Chieh Huang started an Internet company in his garage two years ago. Now he employs more than 100 people. The son of Taiwanese immigrants, Huang knows that his success is not his own: "I can't do what I do . . . without people putting in a lot of back-breaking and hard work," he says. So he's decided to pay for the college educations of his employees' children—not from company profits, but with his own money.
One beneficiary of Huang's generosity will begin college in the fall. His tuition for four years will exceed $100,000. He said that Huang is "definitely a hero" and says he wants to "help other people and follow in Chieh's footsteps." However, Huang insists he's no hero: "I am the completely opposite of a hero . . . What's I'm doing is the right thing."
I didn't know about Chieh Huang before reading his story, but my ignorance makes his benevolence no less real.
Continuing with what I didn't know in today's news, the Electronic Entertainment Expo (E3) opened yesterday in Los Angeles. The world's largest video-gaming trade show spotlights the juggernaut this industry has become. Video games will sell $92 billion this year, more than films ($62 billion) and recorded music ($18 billion) combined. I last played a video game decades ago, but the industry clearly has not missed me.
Nor was I familiar with Nasser al-Wuhayshi before his death was announced this week. The terrorist was second-in-command of al-Qaeda and head of its branch in Yemen; his death is considered the most significant blow to al-Qaeda since the death of Osama bin Laden. $10 million had been offered for information leading to his arrest, the same amount as for Abu Bakr al-Baghdadi, head of the Islamic State. I have written at length on al-Baghdadi, but nothing on al-Wuhayshi. However, my ignorance made him no less a threat to the world.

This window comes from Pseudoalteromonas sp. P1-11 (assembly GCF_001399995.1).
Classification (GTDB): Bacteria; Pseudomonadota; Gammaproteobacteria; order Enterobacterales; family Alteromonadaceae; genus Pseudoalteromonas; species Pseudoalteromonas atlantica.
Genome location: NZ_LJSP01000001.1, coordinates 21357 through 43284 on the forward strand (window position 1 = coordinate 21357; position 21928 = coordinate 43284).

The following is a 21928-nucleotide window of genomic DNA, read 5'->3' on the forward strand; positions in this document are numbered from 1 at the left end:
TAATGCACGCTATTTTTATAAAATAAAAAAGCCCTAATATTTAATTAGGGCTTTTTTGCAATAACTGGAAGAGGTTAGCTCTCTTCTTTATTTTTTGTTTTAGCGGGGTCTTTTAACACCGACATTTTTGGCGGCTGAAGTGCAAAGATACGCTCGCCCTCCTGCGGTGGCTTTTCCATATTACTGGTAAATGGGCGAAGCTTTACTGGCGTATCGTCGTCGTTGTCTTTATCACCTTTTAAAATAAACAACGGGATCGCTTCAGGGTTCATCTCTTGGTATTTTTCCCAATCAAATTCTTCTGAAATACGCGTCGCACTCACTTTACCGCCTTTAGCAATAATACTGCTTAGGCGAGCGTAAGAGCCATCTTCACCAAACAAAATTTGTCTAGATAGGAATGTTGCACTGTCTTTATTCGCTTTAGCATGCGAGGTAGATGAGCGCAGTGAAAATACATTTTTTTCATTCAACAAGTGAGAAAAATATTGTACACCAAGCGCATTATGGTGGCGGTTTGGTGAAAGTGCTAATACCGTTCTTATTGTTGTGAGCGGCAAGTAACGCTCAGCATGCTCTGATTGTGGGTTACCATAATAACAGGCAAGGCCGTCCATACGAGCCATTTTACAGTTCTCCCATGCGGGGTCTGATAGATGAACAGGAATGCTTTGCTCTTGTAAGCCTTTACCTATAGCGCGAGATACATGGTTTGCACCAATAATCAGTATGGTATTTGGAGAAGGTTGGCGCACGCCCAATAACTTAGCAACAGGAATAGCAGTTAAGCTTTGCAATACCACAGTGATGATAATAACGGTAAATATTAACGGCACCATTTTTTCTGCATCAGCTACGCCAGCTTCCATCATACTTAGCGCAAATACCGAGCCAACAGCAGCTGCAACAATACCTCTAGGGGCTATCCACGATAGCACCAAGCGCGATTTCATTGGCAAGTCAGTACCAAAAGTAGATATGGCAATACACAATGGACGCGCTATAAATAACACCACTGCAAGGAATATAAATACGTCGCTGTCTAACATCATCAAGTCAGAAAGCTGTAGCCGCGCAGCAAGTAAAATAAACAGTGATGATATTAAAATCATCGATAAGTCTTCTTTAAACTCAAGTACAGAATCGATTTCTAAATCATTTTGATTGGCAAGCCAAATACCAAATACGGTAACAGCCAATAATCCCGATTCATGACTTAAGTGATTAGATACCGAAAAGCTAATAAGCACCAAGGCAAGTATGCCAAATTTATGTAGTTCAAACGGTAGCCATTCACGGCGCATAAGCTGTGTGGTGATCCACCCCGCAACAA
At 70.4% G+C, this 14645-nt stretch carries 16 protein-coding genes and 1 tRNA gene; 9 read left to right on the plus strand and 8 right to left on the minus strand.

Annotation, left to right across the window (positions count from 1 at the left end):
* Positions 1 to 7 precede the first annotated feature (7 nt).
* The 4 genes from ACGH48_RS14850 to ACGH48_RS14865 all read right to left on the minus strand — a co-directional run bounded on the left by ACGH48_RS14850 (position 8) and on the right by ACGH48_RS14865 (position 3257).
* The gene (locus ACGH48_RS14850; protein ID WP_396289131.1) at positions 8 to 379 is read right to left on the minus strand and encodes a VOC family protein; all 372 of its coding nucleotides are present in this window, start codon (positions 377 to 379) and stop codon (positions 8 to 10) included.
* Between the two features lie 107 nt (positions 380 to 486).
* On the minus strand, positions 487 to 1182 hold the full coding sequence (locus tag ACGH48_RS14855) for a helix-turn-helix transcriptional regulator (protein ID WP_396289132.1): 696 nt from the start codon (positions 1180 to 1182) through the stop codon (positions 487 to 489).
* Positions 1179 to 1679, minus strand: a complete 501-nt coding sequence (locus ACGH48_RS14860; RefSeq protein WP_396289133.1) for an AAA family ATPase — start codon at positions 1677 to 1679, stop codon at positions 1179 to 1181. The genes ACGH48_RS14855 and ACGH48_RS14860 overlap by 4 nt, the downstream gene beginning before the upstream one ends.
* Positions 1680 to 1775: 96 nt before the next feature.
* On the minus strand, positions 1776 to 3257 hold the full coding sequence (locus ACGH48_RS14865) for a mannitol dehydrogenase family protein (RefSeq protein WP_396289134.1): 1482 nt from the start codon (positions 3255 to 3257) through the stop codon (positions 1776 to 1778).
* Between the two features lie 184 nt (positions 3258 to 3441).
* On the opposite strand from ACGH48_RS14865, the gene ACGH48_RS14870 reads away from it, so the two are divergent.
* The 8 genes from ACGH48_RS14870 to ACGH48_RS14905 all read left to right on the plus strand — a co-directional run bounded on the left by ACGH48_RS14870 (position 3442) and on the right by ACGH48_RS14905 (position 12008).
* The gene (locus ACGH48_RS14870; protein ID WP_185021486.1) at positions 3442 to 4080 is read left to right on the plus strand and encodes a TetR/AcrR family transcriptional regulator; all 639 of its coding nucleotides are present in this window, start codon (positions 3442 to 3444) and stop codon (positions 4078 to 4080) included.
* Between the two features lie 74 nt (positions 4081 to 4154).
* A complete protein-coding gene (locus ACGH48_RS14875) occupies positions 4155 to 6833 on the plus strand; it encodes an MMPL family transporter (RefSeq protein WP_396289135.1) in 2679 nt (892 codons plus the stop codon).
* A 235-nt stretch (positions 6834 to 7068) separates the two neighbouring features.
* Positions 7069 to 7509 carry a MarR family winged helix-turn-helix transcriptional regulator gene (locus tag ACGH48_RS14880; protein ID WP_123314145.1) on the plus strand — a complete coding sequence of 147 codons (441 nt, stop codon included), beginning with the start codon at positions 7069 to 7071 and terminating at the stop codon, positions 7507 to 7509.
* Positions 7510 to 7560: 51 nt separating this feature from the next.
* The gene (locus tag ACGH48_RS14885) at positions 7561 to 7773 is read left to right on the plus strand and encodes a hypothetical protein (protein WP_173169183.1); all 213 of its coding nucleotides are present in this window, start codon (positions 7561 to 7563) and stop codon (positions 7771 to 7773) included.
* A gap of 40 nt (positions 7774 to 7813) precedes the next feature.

We're often told that perception is reality, but it's not so.
The Washington Post reports that "gender mainstreaming" is accelerating in Europe, as advocates push for gender neutrality with bathrooms, street signs, and advertising. Unisex toilets have now opened in Berlin.
According to Jesus, however, God made us "male and female" and joins men and women in marriage (Matthew 19:5-6). Therefore, people can change their bodies, but not their God-given gender. Same-sex couples may be married in the eyes of the law, but they're not married in the eyes of God. Reality is not what humans say it is—it is what the Creator and Lord of the universe says it is. (Tweet this)
I can be as misled by my fallen mind and fallen world as anyone else. So can you. So let's seek the mind of Christ by which to understand our world (1 Corinthians 2:16). Let's seek the grace of God for those who are misled by their fallen perceptions of our fallen planet. Let's "shine as lights in the world, holding fast to the word of life" (Philippians 2:15-16).
With God, seeing is not believing—believing is seeing. (Tweet this)
Publication date: June 17, 2015
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